Some of the hidden drivers behind the Chinese currency in both the domestic and external environments are sending a message: yuan appreciation may be on the way. Meanwhile, the offshore yuan has gained versus the greenback in the past three days, the longest stretch in nearly two months.
Narrowing yuan spread among different markets indicates the depreciation pressure is being contained for now.
Depreciation pressure on the onshore yuan remains largely contained, even while the USD/CNY rate has been mostly above 6.90 since the beginning of the fourth quarter.
One of the indicators is that the onshore/offshore spread has been narrowing since mid-July, with the onshore yuan currently trading at a premium to the offshore yuan.
The gap between the onshore and offshore yuan is one of the preferred indicators to gauge the yuan's sentiment, because less regulated offshore markets allow market participants to express their bets on the direction of the Chinese yuan with more freedom.
Taking the current situation as an example, the offshore yuan's value is higher than onshore, suggesting fewer investors are speculating on the yuan dropping any further.
Secondly, the derivatives market is telling a similar story. The spread between USD/CNY 12-month non-deliverable forwards and the onshore yuan spot rate has been narrowing since early October. The difference between the two currently stands at 567 bps, nearly half of the level seen a month ago.
Convergence in economic activity between the US and China may see the yuan strengthen, not weaken.
Bearish bets on the yuan may be overly focused on the recent soft patch in Chinese economic data, without including concerns on weakening US domestic demand as seen in its recent manufacturing PMI, which is usually considered a leading indicator for gauging domestic demand.
The differential between the two largest economies' has failed to further widen in recent months, and currently stands at 6.9 versus 10.0 on March.
As the level of domestic demand is key to a country's growth and inflation rate, any strengthening or weakening of demand is likely to prompt the central bank to adjust monetary policy.
Expectations on monetary adjustments would definitely influence market-based interest rates, which are one of the most dominant factors driving exchange rates.
In other words, the chances of the yuan rebounding against the US dollar strongly exist, as long as the convergence in economic activity between the US and China remains in place.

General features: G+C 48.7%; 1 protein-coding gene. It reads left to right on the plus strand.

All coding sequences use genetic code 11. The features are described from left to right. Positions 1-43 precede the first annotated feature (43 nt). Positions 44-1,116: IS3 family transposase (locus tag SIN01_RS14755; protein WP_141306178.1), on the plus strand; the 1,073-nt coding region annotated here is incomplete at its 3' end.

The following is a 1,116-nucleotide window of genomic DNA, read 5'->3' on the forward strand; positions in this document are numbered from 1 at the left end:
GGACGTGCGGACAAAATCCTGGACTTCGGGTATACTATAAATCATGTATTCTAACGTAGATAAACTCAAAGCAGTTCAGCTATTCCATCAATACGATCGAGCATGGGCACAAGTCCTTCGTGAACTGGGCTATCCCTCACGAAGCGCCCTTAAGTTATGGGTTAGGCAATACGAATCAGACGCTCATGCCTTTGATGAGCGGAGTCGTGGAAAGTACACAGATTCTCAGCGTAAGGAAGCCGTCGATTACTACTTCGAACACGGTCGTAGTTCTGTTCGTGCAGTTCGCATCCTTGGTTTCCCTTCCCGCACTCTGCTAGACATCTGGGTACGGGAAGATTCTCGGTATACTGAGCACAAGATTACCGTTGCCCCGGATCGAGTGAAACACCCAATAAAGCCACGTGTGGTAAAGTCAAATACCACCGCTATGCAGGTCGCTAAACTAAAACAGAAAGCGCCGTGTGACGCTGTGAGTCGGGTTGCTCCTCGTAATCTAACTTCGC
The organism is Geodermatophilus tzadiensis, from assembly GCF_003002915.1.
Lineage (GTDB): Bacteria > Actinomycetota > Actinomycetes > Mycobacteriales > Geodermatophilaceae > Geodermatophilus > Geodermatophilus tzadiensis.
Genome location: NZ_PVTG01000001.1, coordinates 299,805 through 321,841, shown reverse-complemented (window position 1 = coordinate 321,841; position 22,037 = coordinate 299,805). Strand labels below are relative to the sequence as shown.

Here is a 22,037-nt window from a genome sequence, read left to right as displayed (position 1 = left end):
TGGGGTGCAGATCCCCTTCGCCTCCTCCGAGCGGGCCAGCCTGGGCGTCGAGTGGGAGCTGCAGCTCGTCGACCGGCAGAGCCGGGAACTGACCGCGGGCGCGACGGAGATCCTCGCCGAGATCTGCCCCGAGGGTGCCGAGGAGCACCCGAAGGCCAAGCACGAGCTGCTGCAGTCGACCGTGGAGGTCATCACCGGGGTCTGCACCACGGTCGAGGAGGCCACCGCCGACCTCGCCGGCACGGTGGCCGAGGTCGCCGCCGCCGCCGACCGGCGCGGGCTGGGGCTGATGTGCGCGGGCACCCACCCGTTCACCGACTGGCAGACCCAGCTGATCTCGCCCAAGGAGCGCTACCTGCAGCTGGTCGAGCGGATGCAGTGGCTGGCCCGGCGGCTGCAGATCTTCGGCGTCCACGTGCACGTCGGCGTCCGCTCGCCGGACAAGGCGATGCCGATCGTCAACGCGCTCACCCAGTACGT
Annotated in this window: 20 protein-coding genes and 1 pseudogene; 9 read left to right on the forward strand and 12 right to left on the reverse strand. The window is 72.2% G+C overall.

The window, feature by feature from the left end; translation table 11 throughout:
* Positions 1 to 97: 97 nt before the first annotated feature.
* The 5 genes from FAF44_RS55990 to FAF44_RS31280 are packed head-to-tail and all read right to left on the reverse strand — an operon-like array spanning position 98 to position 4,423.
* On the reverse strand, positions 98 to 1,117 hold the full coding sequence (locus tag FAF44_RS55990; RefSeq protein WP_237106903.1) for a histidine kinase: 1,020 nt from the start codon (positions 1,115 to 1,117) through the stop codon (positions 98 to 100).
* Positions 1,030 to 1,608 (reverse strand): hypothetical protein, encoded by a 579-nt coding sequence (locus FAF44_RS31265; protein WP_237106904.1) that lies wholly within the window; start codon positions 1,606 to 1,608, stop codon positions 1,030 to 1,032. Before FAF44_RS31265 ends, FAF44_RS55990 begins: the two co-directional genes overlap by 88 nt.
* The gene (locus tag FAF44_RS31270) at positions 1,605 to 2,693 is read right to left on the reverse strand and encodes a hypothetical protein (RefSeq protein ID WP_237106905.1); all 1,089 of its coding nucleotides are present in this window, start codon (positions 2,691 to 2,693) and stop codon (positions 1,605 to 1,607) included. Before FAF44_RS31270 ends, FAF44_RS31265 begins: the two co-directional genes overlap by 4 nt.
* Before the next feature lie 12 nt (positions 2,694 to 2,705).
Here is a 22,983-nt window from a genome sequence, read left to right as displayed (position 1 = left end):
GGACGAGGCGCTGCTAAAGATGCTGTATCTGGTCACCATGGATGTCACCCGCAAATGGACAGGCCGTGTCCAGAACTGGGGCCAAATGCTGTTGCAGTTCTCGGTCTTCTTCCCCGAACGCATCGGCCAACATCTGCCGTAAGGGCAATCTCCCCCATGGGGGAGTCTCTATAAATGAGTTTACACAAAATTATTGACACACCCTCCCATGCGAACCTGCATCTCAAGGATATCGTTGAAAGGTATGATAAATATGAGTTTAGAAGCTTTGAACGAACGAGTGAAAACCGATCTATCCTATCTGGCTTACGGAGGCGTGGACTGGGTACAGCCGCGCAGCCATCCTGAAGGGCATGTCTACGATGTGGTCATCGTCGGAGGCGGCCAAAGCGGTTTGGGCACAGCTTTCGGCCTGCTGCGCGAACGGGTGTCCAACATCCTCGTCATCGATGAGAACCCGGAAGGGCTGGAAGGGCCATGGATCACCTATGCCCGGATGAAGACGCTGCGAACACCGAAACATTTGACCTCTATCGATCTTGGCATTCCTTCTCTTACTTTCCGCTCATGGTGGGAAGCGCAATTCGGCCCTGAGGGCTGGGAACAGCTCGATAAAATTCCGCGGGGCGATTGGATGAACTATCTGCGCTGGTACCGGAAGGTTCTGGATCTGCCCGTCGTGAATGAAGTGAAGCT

Escalating US-China trade tensions since June have driven the Chinese currency to become the worst performer among its Asian peers.
Without predicting how soon the world's two largest economies will reach a trade deal, Citi China Economic Surprise Index suggests markets may have been overly-pessimistic on China's growth outlook.
The index measures surprises relative to market expectations. A higher reading means that data releases have been stronger than expected, and a lower reading means the opposite.
The charts below shows that Chinese economic data released since June have been positively “surprising” markets, suggesting it would be fair to say some of the bearish positions on Chinese assets in recent months were not justified.
Fed concerns on current pace of rates’ normalization may weigh on the dollar.
The US central bank's aggressive rate hikes have been a dominant factor behind the yuan's weakness this year. Therefore, a meaningful rebound in the yuan may only happen when the Fed slows down its current pace on rate hikes. This week, the Fed's Chair Jerome Powell suggested that might just happen.
His speech on Wednesday hinted that more headwinds would arrive next year, and policymakers may need to start evaluating how much further to raise rates, and the pace of rate rises.
Despite a lack of detail on whether the Fed would alter its language in its final 2018 policy meeting next month, it conveyed a message that the central bank may not act as hawkish as some market watchers are anticipating.
Indeed, the possibility of a Fed rate hike next month shown in the futures market dropped to 70.8 percent overnight, well below the 75.1 percent level seen a week ago.
In contrast, some Asian central banks, like Bank of Indonesia and the Philippine central bank raised their benchmark rates this week. A catch-up rate hike in the region with the US Fed is also seen as a support to Asian currencies as a whole.